If you’re deciding between Dallas and Fort Worth, you might opt to live in Arlington instead. The often-forgotten little brother of the massive DFW region, Arlington is nestled directly between the two cities, and it beats both when it comes to your budget. The median sale price of a home in Arlington stood at $300,000 as of December 2021, according to Redfin, which is more affordable than either of the bigger siblings.

If you’re a sports fan, Arlington is home to the Dallas Cowboys and Texas Rangers, which both play in the city. Outside of cheering on your favorite Texas team, the city hosts the South Street Art Festival each year and a recurring craft beer, wine and cocktail festival. While the nightlife and dining options aren’t as expansive in Arlington, you’re just a few miles away from whatever suits your appetite in Dallas or Fort Worth.

5. College Station

Affordability: 9/10
Job market: 5/10
Safety: 8/10
Wellness: 4/10

If you want a smaller city in the everything-is-bigger-here state, College Station is a solid bet. Home to Texas A&M University, this city — along with its smaller neighbor, Bryan — offers a chance to enjoy campus energy and escape big-city costs.

Ultimately, the reason it isn’t higher on our list is simply because the other cities here have more leading companies and employment opportunities than College Station. Still, the region, known as the Brazos Valley, offers something for everyone: cheering on the Aggies, enjoying the performing arts at the Brazos Valley Symphony Orchestra, visiting the George H.W. Bush Presidential Library and Museum and more.


To determine the best places to live in Texas, we evaluated data from the biggest cities in the state to get a clear picture of where you’re likely to find employment opportunities while also enjoying your time away from the office. What makes a city ideal for you will not be a perfect match for someone else, but there are common factors most everyone looks for when searching for a new place to call home. We assessed these areas:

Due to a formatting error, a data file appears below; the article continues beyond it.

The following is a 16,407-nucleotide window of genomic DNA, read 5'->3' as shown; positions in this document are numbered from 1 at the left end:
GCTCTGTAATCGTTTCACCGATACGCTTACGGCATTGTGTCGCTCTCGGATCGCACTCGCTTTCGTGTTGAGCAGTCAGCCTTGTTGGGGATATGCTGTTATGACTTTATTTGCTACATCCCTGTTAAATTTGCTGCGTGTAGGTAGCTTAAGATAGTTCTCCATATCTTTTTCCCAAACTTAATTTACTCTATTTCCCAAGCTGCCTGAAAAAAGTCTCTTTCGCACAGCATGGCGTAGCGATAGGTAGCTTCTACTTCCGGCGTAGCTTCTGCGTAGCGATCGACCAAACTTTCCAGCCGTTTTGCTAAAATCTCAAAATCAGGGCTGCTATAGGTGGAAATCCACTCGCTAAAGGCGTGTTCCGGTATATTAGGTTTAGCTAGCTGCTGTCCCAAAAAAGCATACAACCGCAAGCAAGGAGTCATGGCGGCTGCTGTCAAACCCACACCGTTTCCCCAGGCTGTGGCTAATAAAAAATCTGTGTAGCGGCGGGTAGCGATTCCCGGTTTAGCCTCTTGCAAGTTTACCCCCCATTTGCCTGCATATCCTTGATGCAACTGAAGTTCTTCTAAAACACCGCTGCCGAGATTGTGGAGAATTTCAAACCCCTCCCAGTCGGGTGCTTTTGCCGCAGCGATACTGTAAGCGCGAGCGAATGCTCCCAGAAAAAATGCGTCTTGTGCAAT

• What it costs – We compared each city’s cost of living data from the Economic Policy Institute with per capita personal income from the U.S. Bureau of Economic Analysis to get a sense of how far a dollar can stretch. Then, we considered year-over-year home price data from real estate brokerage Redfin to learn where the real estate market is especially competitive. With today’s market, we believe it’s important to identify places where buying a home is still within reach, particularly for first-time homebuyers.
  • How it feels – We looked at overall wellbeing based on the Sharecare Community Well-Being Index; employment data from the U.S. Bureau of Labor Statistics, as well as the leading companies that are headquartered or have big operations in these places; culture and outdoor opportunities based on information from each city’s convention and visitors bureau; and safety, including crime rates.
  • Who’s moving there — All of these cities have experienced a positive net migration in the past year, which means that more people are moving in than moving out.

Keep in mind: This list is simply a place to start for your search. There are plenty of smaller cities, towns and villages in Texas where you might feel right at home. While you’re comparing different places to call home, compare the best mortgage lenders in Texas to figure out who can help you make buying that home a reality.